The study of vector-borne (arthropod transmitted) disease is important to understanding the relationship between disease transmission via arthropods and its impact on public health. Therefore, the use of arthropods which are intentional carriers of infectious disease has led to the development of guidance on how to safely carry out work within the research setting.
The American Committee on Medical Entomology of the American Society of Tropical Medicine and Hygiene has developed a set of specific guidelines that focus on facility requirements, equipment and containment practices. The Arthropod Containment Guidelines (ACG, Version 3.1, 2003) are specifically geared towards laboratory research, although this research can range from work performed at field sites to well-equipped research laboratories.
The Guidelines provide descriptions and levels of containment for arthropod research (i.e., containment procedures designed to prevent the escape into the environment or reduce the risk of transmission to laboratory workers). These levels are graded from 1-4, increasing in severity, and align closely with the concept of biosafety levels 1-4*.
*For example, Arthropod Containment Level 2 (ACL-2) must be practiced if working with exotic and indigenous Arthropods infected with risk group 2 agents associated with animal and/or human disease, or that are suspected of being infected with such agents.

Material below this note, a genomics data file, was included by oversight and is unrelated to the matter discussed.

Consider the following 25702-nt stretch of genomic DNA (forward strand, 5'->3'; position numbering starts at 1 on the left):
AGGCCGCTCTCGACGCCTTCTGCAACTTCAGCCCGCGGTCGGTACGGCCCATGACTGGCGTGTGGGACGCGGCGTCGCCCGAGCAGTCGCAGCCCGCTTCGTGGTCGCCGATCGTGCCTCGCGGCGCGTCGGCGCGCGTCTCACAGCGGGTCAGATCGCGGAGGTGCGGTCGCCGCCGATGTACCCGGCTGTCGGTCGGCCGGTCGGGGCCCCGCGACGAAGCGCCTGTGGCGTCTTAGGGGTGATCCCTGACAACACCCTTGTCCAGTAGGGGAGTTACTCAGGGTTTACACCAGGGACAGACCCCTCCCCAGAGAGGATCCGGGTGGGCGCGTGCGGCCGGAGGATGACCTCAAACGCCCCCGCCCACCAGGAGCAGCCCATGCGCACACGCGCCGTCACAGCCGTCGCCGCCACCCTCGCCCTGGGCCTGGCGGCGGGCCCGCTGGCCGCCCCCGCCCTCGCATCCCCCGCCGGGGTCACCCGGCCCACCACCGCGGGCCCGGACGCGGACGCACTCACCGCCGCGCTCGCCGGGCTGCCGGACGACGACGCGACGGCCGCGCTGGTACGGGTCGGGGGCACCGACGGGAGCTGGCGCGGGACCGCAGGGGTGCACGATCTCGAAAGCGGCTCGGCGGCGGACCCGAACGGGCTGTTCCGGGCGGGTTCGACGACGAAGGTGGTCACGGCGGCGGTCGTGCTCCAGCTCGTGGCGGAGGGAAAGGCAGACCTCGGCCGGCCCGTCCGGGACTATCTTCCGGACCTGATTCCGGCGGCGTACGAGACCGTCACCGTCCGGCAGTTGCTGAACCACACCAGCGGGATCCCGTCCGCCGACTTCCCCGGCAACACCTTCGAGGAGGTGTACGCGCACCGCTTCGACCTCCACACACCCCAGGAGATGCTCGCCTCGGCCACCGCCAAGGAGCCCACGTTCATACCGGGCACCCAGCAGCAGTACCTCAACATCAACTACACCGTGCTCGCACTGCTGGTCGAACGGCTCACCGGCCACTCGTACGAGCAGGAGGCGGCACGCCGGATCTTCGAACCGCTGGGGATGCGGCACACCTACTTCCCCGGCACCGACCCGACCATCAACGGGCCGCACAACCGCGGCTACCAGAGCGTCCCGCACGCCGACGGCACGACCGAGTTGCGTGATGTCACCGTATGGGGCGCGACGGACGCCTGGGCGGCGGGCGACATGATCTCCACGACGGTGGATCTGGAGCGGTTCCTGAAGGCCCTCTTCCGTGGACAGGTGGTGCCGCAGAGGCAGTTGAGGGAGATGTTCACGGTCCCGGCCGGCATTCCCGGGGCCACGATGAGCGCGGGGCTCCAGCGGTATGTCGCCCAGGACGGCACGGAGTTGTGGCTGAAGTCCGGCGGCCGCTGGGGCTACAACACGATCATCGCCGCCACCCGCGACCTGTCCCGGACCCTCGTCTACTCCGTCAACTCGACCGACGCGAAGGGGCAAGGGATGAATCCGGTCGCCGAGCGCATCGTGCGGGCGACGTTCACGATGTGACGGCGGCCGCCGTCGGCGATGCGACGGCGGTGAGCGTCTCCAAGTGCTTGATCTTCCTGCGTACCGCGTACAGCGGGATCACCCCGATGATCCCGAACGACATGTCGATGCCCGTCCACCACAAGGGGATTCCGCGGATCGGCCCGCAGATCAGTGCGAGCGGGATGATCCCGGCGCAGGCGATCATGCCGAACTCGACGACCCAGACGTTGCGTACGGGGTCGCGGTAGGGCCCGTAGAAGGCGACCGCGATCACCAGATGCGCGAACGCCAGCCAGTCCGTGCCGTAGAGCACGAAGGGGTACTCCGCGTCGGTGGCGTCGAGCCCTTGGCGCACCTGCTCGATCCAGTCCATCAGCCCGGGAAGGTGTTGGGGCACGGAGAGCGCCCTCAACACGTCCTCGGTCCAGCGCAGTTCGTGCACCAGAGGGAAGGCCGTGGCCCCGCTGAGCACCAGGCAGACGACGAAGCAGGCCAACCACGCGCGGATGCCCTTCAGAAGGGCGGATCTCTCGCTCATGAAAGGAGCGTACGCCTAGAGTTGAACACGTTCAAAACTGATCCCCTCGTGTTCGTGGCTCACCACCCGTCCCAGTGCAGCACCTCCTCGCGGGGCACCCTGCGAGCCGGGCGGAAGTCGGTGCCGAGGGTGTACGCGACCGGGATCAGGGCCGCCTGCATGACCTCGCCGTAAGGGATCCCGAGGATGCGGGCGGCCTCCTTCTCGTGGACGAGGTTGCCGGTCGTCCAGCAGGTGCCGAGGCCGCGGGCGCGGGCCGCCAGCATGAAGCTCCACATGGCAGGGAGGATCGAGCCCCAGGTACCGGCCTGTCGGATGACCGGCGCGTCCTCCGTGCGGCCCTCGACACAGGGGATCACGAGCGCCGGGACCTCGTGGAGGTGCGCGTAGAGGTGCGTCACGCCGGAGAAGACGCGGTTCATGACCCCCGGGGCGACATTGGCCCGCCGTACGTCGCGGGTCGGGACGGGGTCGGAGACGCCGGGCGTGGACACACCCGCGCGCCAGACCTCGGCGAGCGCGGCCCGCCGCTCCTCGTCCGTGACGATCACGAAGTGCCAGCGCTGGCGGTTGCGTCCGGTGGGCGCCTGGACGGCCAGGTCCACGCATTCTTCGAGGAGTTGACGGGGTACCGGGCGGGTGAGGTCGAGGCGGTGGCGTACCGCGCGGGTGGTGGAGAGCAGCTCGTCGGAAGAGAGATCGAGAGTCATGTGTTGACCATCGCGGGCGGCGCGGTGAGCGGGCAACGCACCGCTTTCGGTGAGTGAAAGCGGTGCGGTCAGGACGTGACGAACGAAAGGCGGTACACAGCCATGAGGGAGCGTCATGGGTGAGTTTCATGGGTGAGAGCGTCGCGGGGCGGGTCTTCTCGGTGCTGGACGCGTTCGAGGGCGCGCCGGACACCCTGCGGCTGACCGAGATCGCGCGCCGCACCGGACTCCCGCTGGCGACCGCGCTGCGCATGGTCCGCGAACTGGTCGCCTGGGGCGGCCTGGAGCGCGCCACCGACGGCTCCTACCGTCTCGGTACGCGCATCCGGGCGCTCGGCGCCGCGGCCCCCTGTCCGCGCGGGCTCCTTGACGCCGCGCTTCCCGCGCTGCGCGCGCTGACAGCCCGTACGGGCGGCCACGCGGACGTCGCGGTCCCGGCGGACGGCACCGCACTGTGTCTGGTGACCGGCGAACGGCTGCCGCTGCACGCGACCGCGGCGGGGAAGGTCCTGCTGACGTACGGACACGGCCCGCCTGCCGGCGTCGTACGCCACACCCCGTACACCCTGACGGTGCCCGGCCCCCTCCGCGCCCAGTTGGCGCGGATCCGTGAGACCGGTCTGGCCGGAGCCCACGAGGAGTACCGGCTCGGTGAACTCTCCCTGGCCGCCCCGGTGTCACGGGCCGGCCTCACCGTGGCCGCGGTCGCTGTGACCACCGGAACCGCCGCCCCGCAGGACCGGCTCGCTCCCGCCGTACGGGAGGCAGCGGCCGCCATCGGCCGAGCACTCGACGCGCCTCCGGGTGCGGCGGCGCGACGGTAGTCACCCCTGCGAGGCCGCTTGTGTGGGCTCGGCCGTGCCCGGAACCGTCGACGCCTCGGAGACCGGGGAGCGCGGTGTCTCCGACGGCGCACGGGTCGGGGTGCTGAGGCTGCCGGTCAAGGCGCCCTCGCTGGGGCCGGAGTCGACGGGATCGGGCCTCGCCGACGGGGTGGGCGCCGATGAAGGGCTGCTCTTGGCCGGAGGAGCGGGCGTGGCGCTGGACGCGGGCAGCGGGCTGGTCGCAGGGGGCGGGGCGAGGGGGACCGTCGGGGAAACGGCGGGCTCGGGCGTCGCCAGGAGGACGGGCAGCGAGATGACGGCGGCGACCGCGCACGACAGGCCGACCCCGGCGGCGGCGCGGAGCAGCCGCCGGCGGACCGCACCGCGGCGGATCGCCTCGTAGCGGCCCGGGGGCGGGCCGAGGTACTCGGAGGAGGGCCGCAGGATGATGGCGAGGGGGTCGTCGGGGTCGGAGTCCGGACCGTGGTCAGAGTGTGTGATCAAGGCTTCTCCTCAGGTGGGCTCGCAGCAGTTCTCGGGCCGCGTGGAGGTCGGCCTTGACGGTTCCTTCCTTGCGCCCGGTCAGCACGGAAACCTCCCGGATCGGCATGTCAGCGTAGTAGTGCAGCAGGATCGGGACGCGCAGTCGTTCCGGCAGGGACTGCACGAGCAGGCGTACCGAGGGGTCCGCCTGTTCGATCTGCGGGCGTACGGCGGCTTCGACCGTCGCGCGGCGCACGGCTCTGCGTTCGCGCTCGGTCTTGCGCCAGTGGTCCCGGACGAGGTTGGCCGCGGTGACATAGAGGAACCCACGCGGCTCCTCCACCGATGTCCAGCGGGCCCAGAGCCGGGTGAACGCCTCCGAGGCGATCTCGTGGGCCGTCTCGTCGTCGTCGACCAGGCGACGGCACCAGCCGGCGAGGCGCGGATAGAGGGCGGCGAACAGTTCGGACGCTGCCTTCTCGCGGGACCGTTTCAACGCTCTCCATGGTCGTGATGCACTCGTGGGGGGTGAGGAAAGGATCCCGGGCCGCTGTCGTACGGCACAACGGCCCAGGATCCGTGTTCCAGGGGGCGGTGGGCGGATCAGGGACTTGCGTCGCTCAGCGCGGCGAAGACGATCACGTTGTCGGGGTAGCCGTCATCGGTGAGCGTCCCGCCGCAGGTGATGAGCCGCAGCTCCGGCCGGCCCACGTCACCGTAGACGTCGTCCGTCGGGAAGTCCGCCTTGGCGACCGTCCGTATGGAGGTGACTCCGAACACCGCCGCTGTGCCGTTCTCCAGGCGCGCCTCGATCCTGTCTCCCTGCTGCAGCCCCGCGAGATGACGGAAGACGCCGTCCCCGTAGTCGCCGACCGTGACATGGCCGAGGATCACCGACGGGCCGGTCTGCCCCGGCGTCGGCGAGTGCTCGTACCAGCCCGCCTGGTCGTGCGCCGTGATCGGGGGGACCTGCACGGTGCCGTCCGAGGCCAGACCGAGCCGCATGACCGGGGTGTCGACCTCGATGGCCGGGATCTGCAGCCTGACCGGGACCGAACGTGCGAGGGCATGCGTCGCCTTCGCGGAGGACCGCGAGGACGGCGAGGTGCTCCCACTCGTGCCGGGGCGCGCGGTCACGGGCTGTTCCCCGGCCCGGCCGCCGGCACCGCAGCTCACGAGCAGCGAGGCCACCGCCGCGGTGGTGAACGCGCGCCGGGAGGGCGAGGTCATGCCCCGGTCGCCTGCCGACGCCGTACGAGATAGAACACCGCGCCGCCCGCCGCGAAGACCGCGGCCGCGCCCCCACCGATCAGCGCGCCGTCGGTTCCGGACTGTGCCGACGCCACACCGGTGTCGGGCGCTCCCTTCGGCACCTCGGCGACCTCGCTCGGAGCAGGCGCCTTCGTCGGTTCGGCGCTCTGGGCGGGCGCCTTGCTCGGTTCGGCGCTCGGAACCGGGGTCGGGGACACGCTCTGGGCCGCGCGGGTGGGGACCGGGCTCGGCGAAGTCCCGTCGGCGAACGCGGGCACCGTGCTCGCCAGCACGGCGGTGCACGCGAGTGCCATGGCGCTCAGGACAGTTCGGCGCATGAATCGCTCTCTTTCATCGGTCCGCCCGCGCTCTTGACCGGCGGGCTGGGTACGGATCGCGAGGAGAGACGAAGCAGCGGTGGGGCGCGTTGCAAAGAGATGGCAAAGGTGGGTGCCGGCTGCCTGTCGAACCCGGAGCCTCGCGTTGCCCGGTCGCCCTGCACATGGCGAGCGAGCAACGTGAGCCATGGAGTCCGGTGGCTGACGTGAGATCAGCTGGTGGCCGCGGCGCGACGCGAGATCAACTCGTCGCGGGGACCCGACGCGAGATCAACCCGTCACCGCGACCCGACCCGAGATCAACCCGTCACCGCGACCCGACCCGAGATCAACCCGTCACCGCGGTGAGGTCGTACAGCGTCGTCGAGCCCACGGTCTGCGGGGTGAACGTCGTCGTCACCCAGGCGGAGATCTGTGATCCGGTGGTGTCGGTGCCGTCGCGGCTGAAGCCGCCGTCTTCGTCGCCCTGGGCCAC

Transgenic Plants are subject to federal guidelines and regulations pertaining to their containment, movement, and release into the environment. Similar to biosafety levels, The NIH Guidelines provide guidance on appropriate containment levels for plant research involving transgenics as well as rules on the release of transgenic plants into the environment. More information can be found in the NIH Guidelines - Appendix P.
For questions regarding transgenic plant research, contact the Institutional Biosafety Committee (gb4z@Virginia.EDU, 434-243-0726) or EHS Biosafety (434-982-4911).
There are various types of bacteria, fungi, phytoplasmas, and viral plant pathogens, as well as nematodes and other organisms (e.g., arthropods) that are injurious or cause disease in plants. These may be considered plant pathogens and are regulated by the United States Department of Agriculture (USDA).
The USDA Animal Plant Health Inspection Service (APHIS) requires a permit for importation or interstate movement of plant pathogens (7 CFR 330). Some plant pathogens are also considered select agents and must meet additional requirements.
The permitting process may involve the inspection and approval of facilities which contain and where work with plant pathogens is performed. The inspection and permitting procedures of APHIS and the Plant Protection and Quarantine (PPQ) are intended to prevent the release of nonindigenous plant pests to the environment. For more information see "CONTAINMENT FACILITY GUIDELINES FOR NOXIOUS WEEDS AND PARASITIC SEED PLANTS").
Organisms and Vectors - The National Import Export Service (NIES), Organisms and Vectors (OV) Unit regulates the importation into the United States, and interstate transportation, of organisms and vectors of pathogenic diseases of livestock and poultry.
The Code of Federal Regulations, in 9 CFR, §122.2 , mandates that "no organisms or vectors shall be imported into the United States or transported from one State or Territory or the District of Columbia to another State or Territory or the District of Columbia without a permit".